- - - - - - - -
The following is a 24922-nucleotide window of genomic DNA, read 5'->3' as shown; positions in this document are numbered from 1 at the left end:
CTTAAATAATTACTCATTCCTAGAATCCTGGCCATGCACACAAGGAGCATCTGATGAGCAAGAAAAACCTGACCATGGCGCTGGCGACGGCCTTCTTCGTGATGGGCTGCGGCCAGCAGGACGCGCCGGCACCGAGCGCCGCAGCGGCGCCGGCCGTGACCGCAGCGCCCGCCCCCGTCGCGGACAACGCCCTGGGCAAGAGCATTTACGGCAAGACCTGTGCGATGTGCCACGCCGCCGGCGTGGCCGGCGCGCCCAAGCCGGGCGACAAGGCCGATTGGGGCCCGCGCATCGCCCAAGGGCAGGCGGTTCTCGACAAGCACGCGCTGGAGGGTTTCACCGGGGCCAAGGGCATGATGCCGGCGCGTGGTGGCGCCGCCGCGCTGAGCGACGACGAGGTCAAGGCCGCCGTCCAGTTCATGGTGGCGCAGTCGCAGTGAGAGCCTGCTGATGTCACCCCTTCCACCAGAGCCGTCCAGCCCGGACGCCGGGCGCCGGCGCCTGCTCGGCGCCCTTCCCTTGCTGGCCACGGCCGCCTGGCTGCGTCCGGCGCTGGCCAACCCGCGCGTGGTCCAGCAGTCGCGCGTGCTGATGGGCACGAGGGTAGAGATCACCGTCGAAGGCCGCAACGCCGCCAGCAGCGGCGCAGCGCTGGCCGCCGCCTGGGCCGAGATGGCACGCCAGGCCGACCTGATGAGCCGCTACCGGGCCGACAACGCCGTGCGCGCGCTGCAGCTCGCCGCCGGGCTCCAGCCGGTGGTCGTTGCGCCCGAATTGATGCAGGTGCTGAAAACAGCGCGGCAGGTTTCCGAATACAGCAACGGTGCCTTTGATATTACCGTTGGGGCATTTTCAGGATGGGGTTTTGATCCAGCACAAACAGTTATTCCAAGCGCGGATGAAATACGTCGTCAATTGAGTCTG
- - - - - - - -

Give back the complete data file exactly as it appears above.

The following is a 24922-nucleotide window of genomic DNA, read 5'->3' as shown; positions in this document are numbered from 1 at the left end:
CTTAAATAATTACTCATTCCTAGAATCCTGGCCATGCACACAAGGAGCATCTGATGAGCAAGAAAAACCTGACCATGGCGCTGGCGACGGCCTTCTTCGTGATGGGCTGCGGCCAGCAGGACGCGCCGGCACCGAGCGCCGCAGCGGCGCCGGCCGTGACCGCAGCGCCCGCCCCCGTCGCGGACAACGCCCTGGGCAAGAGCATTTACGGCAAGACCTGTGCGATGTGCCACGCCGCCGGCGTGGCCGGCGCGCCCAAGCCGGGCGACAAGGCCGATTGGGGCCCGCGCATCGCCCAAGGGCAGGCGGTTCTCGACAAGCACGCGCTGGAGGGTTTCACCGGGGCCAAGGGCATGATGCCGGCGCGTGGTGGCGCCGCCGCGCTGAGCGACGACGAGGTCAAGGCCGCCGTCCAGTTCATGGTGGCGCAGTCGCAGTGAGAGCCTGCTGATGTCACCCCTTCCACCAGAGCCGTCCAGCCCGGACGCCGGGCGCCGGCGCCTGCTCGGCGCCCTTCCCTTGCTGGCCACGGCCGCCTGGCTGCGTCCGGCGCTGGCCAACCCGCGCGTGGTCCAGCAGTCGCGCGTGCTGATGGGCACGAGGGTAGAGATCACCGTCGAAGGCCGCAACGCCGCCAGCAGCGGCGCAGCGCTGGCCGCCGCCTGGGCCGAGATGGCACGCCAGGCCGACCTGATGAGCCGCTACCGGGCCGACAACGCCGTGCGCGCGCTGCAGCTCGCCGCCGGGCTCCAGCCGGTGGTCGTTGCGCCCGAATTGATGCAGGTGCTGAAAACAGCGCGGCAGGTTTCCGAATACAGCAACGGTGCCTTTGATATTACCGTTGGGGCATTTTCAGGATGGGGTTTTGATCCAGCACAAACAGTTATTCCAAGCGCGGATGAAATACGTCGTCAATTGAGTCTG